2020 Candidates: Julian Castro

Part two in our perpetual, neverending series on the 2020 Democratic presidential candidates.

This week, I’m going to organize these into some kind of group to make them easier to find later. (EDITORS NOTE: That’s this website, as it turns out)

NAME: Julian Castro
AGE: 44
TWIN?: Rep. Joaquín Castro (D-TX 20)
2016 PICK: Hillary Clinton

Castro is one-half of the twin political duo Castro brothers – brother Joaquin is a congressman – and easily the oldest, born a full minute before baby Joaquin.

He went to Stanford through affirmative action, scoring lower than the average incoming student. He later said he “did fine in college and in law school… I’m a strong supporter of affirmative action because I’ve seen it work in my own life.” At the time, Stanford was overwhelmingly white.

Castro became Mayor of San Antonio in 2009 after serving on the city council for four years and launching an unsuccessful campaign for mayor in 2005. As mayor, Castro expanded pre-kindergarten through a sales tax increase championed by prominent business leaders at Castro’s request.

He was named Secretary of Housing and Urban Development by President Obama in 2014. The appointment helped put him in the national eye and made him a rumored candidate for vice president in 2016; although progressive groups raised concerns about HUD policies under Castro, the Clinton campaign ultimately passed over him because, according to the Washington Post, the campaign wasn’t concerned about appealing to Hispanic voters. After all, “Trump’s harsh words toward Mexicans and his stance on immigration appear to have put the Hispanic vote even further out of reach for the GOP.”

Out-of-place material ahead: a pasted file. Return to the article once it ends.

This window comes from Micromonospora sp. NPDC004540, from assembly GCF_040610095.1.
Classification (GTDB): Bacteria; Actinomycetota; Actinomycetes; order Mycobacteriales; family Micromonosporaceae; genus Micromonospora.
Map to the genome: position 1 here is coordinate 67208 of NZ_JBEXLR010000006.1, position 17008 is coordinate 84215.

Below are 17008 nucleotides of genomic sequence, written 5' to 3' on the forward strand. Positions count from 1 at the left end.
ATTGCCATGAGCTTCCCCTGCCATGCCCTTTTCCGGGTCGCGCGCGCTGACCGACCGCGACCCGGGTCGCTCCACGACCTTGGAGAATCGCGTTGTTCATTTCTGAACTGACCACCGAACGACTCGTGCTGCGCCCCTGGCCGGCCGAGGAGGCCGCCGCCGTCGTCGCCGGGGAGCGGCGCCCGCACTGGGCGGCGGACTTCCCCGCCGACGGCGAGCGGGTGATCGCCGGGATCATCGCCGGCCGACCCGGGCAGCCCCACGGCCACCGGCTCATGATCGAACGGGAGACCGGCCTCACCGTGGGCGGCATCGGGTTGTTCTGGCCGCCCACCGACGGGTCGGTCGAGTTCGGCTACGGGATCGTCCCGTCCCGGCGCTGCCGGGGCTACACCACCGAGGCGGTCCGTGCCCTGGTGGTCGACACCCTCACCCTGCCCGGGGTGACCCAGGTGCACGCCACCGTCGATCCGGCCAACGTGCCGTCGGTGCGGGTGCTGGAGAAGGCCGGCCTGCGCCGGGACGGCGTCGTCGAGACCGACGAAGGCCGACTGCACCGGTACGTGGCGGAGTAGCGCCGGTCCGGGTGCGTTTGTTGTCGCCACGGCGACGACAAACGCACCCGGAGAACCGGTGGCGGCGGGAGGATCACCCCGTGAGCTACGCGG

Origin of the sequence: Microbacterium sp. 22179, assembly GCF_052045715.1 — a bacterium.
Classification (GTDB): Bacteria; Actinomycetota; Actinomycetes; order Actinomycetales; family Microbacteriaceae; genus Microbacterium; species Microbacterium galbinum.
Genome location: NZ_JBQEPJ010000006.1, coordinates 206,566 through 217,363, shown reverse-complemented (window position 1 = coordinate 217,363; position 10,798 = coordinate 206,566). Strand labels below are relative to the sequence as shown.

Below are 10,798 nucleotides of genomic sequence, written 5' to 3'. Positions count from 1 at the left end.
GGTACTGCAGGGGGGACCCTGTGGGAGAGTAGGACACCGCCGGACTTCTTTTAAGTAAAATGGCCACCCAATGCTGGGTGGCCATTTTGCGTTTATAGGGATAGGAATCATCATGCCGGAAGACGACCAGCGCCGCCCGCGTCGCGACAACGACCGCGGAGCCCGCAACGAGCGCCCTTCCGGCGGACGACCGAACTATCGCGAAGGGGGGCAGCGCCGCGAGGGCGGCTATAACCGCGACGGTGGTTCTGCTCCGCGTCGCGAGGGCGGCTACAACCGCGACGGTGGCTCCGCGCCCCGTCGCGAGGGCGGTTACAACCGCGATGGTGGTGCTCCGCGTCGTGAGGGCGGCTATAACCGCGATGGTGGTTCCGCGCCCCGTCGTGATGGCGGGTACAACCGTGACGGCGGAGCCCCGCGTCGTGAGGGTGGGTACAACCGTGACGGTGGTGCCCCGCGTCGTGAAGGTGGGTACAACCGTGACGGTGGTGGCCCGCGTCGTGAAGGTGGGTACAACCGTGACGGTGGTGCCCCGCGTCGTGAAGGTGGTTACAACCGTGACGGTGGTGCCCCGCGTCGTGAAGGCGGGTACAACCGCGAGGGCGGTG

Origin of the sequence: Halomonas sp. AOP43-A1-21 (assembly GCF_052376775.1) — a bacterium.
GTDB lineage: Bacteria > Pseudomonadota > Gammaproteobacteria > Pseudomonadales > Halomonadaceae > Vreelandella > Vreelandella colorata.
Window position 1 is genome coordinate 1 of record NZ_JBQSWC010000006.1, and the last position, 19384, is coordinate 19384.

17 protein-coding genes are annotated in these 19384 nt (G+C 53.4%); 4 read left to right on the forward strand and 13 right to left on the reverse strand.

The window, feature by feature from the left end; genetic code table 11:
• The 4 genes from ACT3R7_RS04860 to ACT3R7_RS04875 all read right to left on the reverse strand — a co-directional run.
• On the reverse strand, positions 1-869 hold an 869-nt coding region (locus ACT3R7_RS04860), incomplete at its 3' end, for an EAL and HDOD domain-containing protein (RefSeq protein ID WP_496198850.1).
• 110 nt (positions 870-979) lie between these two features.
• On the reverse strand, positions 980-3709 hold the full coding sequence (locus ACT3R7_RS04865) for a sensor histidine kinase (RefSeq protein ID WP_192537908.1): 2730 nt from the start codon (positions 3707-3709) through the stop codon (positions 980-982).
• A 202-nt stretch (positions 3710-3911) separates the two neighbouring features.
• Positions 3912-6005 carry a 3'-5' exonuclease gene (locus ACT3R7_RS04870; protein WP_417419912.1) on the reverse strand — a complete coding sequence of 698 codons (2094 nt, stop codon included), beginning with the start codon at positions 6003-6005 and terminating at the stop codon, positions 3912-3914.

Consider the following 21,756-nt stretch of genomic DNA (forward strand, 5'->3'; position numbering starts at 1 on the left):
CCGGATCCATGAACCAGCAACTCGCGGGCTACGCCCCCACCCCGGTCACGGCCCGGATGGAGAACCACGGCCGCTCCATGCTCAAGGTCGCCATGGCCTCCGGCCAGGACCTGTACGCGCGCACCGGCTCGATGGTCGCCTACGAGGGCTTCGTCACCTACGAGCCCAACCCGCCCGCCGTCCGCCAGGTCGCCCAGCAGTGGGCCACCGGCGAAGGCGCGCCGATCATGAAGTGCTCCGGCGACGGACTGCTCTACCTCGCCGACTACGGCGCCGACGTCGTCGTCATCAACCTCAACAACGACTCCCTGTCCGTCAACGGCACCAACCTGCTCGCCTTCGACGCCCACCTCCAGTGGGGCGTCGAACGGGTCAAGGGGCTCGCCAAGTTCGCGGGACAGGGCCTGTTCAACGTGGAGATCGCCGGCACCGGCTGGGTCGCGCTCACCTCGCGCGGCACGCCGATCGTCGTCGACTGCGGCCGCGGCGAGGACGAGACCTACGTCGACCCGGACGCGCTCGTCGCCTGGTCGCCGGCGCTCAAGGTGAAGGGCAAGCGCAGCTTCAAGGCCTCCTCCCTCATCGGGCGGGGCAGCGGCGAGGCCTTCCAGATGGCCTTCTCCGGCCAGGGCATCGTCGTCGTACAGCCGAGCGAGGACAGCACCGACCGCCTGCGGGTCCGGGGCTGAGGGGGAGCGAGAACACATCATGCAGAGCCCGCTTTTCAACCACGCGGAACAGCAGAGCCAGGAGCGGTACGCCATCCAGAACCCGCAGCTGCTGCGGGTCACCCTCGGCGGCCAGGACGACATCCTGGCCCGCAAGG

Political positions? Well that’s… hard. Castro was a mayor, and as mayor he supported LGBT+ rights. He supports Medicare for All – as, I suspect, will most candidates in the race. And that’s… sort of it.

See, Castro was last elected to an office back in 2013 and it was a municipal office. That doesn’t mean he isn’t qualified. Heading up a cabinet office is a big deal.

Former President Obama almost definitely won’t back a candidate in the primaries, but since Castro was a member of his cabinet there will be a kind of tacit assumption that he carries Obama’s endorsement. That should help him immensely early on: unlike any other candidate or likely candidate, Castro can claim to be a continuation of the Obama administration’s legacy.